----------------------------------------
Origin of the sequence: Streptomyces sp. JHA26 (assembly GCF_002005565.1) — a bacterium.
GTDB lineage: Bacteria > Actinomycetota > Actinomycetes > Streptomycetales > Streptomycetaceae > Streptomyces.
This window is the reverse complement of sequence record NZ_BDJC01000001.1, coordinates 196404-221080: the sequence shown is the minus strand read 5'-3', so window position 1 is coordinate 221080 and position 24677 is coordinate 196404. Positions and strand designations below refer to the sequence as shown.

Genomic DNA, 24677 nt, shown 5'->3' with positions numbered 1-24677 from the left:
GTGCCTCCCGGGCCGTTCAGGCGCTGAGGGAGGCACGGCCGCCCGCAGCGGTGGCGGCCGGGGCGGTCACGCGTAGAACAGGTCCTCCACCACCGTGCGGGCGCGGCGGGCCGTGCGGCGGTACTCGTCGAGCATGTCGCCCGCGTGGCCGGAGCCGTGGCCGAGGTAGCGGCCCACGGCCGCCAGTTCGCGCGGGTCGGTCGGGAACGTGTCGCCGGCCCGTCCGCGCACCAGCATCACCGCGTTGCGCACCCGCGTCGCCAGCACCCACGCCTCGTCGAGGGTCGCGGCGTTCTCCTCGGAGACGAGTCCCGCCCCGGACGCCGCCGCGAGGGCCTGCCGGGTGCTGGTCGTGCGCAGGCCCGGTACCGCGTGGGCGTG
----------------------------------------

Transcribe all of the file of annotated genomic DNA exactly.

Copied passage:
Origin of the sequence: Streptomyces sp. JHA26 (assembly GCF_002005565.1) — a bacterium.
GTDB lineage: Bacteria > Actinomycetota > Actinomycetes > Streptomycetales > Streptomycetaceae > Streptomyces.
This window is the reverse complement of sequence record NZ_BDJC01000001.1, coordinates 196404-221080: the sequence shown is the minus strand read 5'-3', so window position 1 is coordinate 221080 and position 24677 is coordinate 196404. Positions and strand designations below refer to the sequence as shown.

Genomic DNA, 24677 nt, shown 5'->3' with positions numbered 1-24677 from the left:
GTGCCTCCCGGGCCGTTCAGGCGCTGAGGGAGGCACGGCCGCCCGCAGCGGTGGCGGCCGGGGCGGTCACGCGTAGAACAGGTCCTCCACCACCGTGCGGGCGCGGCGGGCCGTGCGGCGGTACTCGTCGAGCATGTCGCCCGCGTGGCCGGAGCCGTGGCCGAGGTAGCGGCCCACGGCCGCCAGTTCGCGCGGGTCGGTCGGGAACGTGTCGCCGGCCCGTCCGCGCACCAGCATCACCGCGTTGCGCACCCGCGTCGCCAGCACCCACGCCTCGTCGAGGGTCGCGGCGTTCTCCTCGGAGACGAGTCCCGCCCCGGACGCCGCCGCGAGGGCCTGCCGGGTGCTGGTCGTGCGCAGGCCCGGTACCGCGTGGGCGTG